{id: '6', text: 'Six'},
  {id: '7', text: 'Seven'},
  {id: '8', text: 'Eight'},
  {id: '9', text: 'Nine'},
  {id: '10', text: 'Ten'},
  {id: '11', text: 'Eleven'},
  {id: '12', text: 'Twelve'},
  {id: '13', text: 'Thirteen'},
  {id: '14', text: 'Fourteen'},
  {id: '15', text: 'Fifteen'},
  {id: '16', text: 'Sixteen'},
  {id: '17', text: 'Seventeen'},
  {id: '18', text: 'Eighteen'},
]

const Item = ({item}) => {
  return (
    <View style={[styles.item, styles.shadow]}>
      <Text>{item.text}</Text>
    </View>
  );
}

const List = () => {
  return (
    <FlatList
      contentContainerStyle={styles.list}
      data={data}
      renderItem={Item}
      keyExtractor={item => item.id}
    />
  );
}

export default function App() {
  return (
    <SafeAreaView style={styles.container}>
      <List />
    </SafeAreaView>
  );
}

const styles = StyleSheet.create({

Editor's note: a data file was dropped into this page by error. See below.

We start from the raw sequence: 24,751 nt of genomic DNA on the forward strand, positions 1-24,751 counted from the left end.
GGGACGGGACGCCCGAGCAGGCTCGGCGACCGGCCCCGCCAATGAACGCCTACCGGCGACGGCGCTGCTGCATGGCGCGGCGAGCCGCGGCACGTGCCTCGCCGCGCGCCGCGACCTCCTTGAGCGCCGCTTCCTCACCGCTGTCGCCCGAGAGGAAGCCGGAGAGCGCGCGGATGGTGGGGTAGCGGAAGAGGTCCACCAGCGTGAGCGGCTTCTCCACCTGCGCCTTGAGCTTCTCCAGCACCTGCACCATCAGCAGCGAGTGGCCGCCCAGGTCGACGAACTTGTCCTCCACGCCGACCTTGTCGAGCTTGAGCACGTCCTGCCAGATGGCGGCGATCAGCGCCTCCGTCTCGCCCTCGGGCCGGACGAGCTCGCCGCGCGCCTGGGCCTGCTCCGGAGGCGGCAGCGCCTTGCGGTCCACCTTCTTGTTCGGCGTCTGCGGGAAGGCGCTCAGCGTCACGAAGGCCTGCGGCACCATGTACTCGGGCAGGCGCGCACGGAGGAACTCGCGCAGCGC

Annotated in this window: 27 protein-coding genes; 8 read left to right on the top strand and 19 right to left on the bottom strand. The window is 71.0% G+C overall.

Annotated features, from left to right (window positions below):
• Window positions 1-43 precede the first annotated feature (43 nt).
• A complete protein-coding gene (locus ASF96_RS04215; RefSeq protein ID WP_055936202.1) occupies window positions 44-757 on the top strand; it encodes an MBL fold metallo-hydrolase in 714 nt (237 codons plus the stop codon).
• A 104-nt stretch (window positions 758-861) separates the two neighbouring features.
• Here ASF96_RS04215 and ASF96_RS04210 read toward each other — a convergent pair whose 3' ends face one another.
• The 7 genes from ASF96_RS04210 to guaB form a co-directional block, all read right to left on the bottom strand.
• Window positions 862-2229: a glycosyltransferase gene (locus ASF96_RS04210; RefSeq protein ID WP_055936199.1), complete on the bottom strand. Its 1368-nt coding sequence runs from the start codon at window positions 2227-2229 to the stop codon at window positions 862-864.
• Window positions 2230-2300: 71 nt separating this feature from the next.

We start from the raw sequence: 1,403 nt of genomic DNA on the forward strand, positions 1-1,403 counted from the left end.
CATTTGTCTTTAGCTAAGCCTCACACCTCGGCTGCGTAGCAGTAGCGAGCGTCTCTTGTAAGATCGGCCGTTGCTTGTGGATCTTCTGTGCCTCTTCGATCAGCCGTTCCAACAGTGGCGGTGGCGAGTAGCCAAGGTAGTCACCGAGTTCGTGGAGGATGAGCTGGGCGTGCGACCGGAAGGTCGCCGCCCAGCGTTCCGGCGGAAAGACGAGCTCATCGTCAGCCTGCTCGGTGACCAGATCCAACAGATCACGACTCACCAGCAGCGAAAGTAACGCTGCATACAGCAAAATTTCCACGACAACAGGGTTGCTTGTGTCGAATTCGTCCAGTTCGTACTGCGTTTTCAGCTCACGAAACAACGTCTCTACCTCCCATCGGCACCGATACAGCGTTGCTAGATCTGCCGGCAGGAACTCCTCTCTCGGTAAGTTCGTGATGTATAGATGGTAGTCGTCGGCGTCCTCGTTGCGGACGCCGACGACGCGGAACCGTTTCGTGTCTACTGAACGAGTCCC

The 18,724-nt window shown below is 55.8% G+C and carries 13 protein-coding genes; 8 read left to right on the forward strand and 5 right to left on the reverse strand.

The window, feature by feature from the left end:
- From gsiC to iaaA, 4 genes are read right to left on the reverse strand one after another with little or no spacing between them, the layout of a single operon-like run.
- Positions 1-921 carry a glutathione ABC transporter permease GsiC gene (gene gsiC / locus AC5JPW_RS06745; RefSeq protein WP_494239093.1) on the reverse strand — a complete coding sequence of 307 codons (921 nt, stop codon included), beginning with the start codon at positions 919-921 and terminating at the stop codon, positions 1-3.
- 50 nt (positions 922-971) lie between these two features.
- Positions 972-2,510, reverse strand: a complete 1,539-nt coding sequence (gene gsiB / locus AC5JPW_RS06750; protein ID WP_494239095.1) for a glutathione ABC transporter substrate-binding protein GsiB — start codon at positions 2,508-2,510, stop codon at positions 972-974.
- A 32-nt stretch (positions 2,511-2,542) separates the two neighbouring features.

container: {
    flex: 1,
    backgroundColor: '#fff',
    justifyContent: 'center',
  },
  list: {
    paddingVertical: 30,
    justifyContent: 'flex-start'
  },
  item: {
    backgroundColor: '#fff',
    padding: 20,
    marginHorizontal: 10,
    marginBottom: 3.5,
    flexDirection: 'row'
  },
  shadow: {
    shadowColor: '#000',
    shadowOffset: {
      width: 0,
      height: 10
    },
    shadowOpacity: 0.47,
    shadowRadius: 9,
  }
});

And that’s how the scrolled down feed in the app looks like:

In the next tutorial, we'll add a button floating on top of our items list and make that button adding even more items to the list.

Previously published at https://medium.com/@mulev/digesting-react-native-one-piece-at-a-time-infinite-scroll-1b18a15c556

Tags

Become a Hackolyte

Level up your reading game by joining Hacker Noon now!